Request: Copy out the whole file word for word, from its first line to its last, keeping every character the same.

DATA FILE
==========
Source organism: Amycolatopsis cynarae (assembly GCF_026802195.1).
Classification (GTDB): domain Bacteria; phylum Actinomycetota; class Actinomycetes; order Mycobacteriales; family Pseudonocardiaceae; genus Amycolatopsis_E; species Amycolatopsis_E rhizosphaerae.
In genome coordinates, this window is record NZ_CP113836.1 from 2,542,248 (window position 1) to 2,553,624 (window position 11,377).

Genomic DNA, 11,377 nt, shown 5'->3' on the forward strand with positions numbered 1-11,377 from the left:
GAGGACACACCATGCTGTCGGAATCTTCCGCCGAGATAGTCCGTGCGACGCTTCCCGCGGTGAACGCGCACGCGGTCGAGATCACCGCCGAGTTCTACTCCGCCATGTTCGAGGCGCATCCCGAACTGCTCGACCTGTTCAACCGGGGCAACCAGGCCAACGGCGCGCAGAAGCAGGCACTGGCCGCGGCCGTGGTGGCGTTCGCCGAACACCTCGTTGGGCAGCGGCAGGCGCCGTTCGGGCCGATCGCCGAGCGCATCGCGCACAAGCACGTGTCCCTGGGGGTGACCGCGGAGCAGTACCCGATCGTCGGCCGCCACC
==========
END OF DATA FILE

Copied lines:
Source organism: Amycolatopsis cynarae (assembly GCF_026802195.1).
Classification (GTDB): domain Bacteria; phylum Actinomycetota; class Actinomycetes; order Mycobacteriales; family Pseudonocardiaceae; genus Amycolatopsis_E; species Amycolatopsis_E rhizosphaerae.
In genome coordinates, this window is record NZ_CP113836.1 from 2,542,248 (window position 1) to 2,553,624 (window position 11,377).

Genomic DNA, 11,377 nt, shown 5'->3' on the forward strand with positions numbered 1-11,377 from the left:
GAGGACACACCATGCTGTCGGAATCTTCCGCCGAGATAGTCCGTGCGACGCTTCCCGCGGTGAACGCGCACGCGGTCGAGATCACCGCCGAGTTCTACTCCGCCATGTTCGAGGCGCATCCCGAACTGCTCGACCTGTTCAACCGGGGCAACCAGGCCAACGGCGCGCAGAAGCAGGCACTGGCCGCGGCCGTGGTGGCGTTCGCCGAACACCTCGTTGGGCAGCGGCAGGCGCCGTTCGGGCCGATCGCCGAGCGCATCGCGCACAAGCACGTGTCCCTGGGGGTGACCGCGGAGCAGTACCCGATCGTCGGCCGCCACC